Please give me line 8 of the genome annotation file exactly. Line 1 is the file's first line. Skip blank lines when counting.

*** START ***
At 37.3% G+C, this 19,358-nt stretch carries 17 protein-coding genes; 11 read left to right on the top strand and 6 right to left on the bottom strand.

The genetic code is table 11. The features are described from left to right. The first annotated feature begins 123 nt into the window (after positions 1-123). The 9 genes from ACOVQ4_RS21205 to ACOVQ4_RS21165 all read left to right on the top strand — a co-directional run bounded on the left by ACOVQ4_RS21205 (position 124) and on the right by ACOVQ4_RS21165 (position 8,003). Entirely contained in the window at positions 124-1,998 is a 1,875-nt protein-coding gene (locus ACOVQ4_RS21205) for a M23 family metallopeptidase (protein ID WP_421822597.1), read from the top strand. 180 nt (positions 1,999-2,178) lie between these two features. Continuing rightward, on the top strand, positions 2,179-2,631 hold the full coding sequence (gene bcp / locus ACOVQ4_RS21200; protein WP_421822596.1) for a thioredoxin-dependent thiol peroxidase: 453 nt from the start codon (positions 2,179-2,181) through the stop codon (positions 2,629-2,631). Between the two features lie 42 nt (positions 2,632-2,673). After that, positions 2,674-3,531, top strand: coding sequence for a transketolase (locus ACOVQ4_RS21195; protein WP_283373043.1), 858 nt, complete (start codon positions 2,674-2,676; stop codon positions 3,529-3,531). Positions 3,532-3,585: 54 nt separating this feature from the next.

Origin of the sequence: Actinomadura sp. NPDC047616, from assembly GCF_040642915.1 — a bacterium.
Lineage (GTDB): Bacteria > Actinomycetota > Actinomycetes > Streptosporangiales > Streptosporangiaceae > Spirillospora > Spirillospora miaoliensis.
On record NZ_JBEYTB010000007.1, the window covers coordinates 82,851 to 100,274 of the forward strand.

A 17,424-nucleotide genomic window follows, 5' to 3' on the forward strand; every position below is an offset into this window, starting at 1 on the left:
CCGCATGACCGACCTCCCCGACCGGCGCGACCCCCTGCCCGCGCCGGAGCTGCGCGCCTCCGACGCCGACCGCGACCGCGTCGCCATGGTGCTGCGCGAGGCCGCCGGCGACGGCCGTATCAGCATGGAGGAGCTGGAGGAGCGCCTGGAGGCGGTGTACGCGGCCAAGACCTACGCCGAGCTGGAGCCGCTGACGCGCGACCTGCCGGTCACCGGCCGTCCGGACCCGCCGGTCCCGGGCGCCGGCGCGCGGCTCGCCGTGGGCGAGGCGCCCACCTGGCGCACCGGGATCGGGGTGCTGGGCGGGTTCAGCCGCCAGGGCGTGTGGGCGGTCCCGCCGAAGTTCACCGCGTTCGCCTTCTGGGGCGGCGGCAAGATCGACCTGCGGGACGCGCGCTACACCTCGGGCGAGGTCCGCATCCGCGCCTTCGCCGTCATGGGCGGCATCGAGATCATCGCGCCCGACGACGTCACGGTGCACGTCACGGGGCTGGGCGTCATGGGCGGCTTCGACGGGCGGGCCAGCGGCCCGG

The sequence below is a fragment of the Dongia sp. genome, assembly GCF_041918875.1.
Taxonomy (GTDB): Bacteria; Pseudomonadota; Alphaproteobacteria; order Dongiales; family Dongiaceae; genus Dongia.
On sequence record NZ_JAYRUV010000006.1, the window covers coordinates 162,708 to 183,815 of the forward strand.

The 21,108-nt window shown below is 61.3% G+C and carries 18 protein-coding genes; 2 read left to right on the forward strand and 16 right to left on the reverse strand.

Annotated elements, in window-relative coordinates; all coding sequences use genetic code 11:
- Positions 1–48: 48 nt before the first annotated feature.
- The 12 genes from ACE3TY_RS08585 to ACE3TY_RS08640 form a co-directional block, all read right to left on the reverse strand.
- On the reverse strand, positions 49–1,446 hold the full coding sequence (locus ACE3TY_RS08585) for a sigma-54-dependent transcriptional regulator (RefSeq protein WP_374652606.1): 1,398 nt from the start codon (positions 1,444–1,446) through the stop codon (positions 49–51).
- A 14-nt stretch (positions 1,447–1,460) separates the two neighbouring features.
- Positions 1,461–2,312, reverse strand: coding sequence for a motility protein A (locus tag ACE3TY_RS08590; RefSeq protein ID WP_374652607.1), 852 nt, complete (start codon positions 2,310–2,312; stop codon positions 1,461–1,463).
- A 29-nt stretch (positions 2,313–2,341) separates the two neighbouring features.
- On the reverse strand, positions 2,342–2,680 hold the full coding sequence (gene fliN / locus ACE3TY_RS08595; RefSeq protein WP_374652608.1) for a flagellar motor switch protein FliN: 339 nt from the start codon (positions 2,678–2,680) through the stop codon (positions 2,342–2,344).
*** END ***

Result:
The sequence below is a fragment of the Dongia sp. genome, assembly GCF_041918875.1.